Indie Pack Reviewlet: Gish

Gish is yet another game featuring a 12-lb ball of tar as its hero. Honestly, developers, can’t you come up with something original? Here’s an idea just off the top of my head: there was a conflict around the middle of the 20th century, where most of the World had a War (for the 2nd time, as it goes), surely there’s scope for some kind of shooting-based game there? Anyway, at least there’s a twist to Gish that sets it apart from all the other tarball based games: you have a human ladyfriend who gets kidnapped, and you have to get her back!

You may not think a ball of tar is ideally equipped for such a rescue mission, lacking as it does opposable thumbs (any thumbs, in fact, not to mention hands, arms or limbs in general), but Gish has three rather handy abilities: he can extrude spines, enabling him to stick to surfaces, he can increase his density and he can become slick. This allows a variety of actions, such as sticking to, and climbing, walls and ceilings, smashing blocks and enemies, and sliding through narrow spaces.

Gish is a very kinetic game, there’s a real sense of movement in the character and its interactions; your default jump isn’t very high, but when you land you compress slightly, and if timed correctly and you jump again when compressed you jump a little higher, compressing more on landing, enabling you to build up to more impressive leaps. Gish also has a surprising amount of personality for a ball of tar with yellow eyes and fangs.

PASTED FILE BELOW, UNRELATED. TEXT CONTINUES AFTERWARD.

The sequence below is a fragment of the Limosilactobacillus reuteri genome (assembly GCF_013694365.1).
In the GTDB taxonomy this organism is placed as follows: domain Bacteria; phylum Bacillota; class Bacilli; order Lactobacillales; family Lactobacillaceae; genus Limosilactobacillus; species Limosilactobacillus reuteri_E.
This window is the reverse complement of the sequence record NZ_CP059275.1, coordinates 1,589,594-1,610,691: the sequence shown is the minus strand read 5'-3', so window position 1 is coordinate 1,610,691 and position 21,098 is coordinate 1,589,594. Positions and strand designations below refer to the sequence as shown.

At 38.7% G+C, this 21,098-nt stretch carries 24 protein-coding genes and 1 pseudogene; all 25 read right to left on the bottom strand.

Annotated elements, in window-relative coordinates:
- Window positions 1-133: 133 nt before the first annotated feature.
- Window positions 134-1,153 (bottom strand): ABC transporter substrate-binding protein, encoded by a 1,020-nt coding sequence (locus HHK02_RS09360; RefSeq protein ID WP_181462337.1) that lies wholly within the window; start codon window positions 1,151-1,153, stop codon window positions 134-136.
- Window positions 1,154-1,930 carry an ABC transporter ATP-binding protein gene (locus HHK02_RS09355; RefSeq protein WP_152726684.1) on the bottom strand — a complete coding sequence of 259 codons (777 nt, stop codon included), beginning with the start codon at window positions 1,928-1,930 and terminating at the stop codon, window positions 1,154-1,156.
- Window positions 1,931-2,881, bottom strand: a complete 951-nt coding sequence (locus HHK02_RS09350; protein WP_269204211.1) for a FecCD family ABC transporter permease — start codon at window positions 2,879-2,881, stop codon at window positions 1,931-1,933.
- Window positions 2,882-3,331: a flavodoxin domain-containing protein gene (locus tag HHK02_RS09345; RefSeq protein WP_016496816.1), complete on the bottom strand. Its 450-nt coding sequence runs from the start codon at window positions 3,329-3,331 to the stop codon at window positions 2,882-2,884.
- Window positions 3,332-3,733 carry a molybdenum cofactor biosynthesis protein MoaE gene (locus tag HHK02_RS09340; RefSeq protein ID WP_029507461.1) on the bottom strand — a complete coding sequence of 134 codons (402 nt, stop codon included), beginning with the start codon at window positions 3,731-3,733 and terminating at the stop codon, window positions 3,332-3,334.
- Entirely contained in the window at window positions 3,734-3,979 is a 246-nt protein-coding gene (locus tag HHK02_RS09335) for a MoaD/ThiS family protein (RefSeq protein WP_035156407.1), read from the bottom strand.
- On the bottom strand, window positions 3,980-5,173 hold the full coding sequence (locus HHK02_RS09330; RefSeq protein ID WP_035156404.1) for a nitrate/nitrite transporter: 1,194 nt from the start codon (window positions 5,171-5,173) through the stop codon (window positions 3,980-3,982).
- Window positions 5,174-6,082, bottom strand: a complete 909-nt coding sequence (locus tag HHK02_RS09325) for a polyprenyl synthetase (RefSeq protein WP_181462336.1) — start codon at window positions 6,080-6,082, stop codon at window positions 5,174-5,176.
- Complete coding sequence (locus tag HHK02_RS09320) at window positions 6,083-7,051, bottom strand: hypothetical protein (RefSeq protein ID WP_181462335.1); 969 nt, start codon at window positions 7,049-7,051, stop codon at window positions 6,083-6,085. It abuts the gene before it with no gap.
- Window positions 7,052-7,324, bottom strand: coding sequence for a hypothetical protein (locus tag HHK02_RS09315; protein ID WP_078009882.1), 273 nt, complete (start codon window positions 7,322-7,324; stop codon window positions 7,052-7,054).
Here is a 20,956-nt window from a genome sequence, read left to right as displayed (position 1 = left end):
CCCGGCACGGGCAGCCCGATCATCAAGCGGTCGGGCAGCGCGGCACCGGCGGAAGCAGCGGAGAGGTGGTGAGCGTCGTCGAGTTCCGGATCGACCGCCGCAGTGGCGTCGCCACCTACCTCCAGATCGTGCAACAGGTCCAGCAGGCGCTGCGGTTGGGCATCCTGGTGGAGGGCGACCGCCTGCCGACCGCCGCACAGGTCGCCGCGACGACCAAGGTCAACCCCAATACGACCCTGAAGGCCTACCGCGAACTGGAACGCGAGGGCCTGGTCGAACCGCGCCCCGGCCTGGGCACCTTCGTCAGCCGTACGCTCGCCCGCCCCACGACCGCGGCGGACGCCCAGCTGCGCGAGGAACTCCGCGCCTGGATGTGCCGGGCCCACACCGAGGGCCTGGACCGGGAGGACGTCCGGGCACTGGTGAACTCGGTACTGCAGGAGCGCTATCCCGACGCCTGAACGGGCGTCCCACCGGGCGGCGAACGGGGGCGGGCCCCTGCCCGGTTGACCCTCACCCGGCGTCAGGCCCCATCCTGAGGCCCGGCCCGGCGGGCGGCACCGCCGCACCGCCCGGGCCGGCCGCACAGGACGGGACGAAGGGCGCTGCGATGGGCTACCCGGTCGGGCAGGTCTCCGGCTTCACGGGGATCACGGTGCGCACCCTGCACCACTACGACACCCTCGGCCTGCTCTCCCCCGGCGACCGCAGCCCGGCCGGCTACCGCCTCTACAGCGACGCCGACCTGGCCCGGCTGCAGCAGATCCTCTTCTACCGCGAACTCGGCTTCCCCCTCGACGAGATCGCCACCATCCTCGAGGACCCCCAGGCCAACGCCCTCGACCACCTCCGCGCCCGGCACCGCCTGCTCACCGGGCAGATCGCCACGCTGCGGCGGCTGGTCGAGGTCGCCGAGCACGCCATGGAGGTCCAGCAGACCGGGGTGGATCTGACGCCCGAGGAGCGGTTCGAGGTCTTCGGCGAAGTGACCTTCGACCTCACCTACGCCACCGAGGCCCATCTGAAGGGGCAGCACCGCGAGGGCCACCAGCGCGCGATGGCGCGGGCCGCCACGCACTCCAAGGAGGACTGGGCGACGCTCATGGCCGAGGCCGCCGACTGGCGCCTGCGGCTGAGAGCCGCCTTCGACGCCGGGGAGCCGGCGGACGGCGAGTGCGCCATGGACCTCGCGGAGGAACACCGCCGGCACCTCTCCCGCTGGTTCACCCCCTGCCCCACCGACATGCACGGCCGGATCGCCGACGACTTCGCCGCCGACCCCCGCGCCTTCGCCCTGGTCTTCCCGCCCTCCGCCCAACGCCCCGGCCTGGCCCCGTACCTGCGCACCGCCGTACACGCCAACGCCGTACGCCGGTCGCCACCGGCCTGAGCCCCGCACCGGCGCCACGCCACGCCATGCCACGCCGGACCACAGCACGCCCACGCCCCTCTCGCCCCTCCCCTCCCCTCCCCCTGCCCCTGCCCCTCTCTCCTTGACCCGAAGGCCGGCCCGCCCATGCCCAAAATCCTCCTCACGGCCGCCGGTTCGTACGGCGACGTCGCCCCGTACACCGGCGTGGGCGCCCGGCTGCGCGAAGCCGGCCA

After a simple opening level introducing you to the basic control mechanisms and a fairly straightforward squish through some sewers, I started to get a little frustrated as the game got a bit trickier. I’d tend to get past sections with trial, error and random key mashing, die further on in the level, and have to re-do the earlier bits with more trial and error. I suspect I just need a bit more practise to get various techniques down and repeatable; it’s another game I hope to get back to with a bit more time (if only Steam did sales on Time). No technical problems on the laptop at all, it ran very smoothly, and very reasonable at £5.99. It even includes some player vs player modes like “sumo”, and “football” featuring opposing blobs of tar attempting to manoeuvre a football past the other side to score a touchdown, which look like they could be quite fun with a few people. Overall: a blobby tar thumbs up. Just please, developers, no more platform/puzzle games based around balls of tar with structural altering abilities! Here’s a tip: some fellow called Tolkien wrote an obscure book almost nobody’s heard of, I reckon a Game in which you Played a Role in that sort of setting could sell like hot cakes.